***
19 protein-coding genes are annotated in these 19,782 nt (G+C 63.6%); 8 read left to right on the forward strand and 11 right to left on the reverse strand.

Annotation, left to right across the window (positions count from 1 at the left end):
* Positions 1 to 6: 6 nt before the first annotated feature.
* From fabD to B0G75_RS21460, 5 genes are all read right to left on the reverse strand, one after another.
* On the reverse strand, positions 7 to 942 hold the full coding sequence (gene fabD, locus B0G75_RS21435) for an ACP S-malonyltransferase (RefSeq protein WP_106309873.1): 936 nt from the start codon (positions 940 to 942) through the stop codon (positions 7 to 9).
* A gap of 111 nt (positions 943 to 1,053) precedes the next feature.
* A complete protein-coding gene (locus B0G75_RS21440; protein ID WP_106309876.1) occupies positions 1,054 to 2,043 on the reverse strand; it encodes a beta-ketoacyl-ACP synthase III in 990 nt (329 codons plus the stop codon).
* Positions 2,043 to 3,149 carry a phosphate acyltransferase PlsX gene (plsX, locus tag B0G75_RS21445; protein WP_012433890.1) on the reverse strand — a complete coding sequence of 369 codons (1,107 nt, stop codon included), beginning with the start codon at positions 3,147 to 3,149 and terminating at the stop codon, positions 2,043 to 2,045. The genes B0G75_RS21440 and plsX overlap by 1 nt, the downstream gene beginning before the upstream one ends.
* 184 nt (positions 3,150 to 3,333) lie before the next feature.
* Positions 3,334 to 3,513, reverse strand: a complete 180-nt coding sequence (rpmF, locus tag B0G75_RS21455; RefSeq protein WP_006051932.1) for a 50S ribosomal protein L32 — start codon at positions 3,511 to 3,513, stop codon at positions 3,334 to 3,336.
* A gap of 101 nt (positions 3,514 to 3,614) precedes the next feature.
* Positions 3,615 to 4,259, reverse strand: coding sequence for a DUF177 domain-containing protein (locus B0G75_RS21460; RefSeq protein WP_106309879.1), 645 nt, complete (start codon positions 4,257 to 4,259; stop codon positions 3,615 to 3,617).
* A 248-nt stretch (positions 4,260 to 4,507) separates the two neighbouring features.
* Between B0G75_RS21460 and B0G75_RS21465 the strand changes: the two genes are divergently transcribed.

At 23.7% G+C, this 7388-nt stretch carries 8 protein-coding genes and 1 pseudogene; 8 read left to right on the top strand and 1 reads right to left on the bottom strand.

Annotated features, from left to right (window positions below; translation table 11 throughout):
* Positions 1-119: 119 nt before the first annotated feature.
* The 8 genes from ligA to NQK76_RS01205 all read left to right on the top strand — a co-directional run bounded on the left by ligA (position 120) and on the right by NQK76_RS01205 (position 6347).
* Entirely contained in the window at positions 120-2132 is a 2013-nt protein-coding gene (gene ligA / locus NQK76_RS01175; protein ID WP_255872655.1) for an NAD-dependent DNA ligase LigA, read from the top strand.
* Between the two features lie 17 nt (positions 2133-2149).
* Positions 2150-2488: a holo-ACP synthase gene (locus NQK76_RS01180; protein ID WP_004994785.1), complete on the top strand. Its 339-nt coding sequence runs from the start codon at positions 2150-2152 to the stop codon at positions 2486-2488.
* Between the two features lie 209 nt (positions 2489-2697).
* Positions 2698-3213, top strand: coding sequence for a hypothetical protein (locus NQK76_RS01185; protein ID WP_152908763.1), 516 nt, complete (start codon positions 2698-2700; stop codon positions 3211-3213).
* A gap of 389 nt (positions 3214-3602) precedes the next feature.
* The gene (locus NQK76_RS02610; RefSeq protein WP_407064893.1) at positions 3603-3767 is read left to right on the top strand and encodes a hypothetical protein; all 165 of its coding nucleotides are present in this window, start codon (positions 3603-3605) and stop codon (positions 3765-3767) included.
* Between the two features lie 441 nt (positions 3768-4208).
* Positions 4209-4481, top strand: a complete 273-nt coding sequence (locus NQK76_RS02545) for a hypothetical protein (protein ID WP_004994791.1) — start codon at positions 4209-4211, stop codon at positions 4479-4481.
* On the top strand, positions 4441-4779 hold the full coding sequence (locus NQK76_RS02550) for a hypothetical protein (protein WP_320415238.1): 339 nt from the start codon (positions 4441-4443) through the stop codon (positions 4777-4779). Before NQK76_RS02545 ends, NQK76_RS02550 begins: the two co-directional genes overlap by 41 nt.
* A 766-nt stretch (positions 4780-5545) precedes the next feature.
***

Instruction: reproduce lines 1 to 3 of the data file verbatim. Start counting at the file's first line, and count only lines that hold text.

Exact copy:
19 protein-coding genes are annotated in these 19,782 nt (G+C 63.6%); 8 read left to right on the forward strand and 11 right to left on the reverse strand.

Annotation, left to right across the window (positions count from 1 at the left end):
* Positions 1 to 6: 6 nt before the first annotated feature.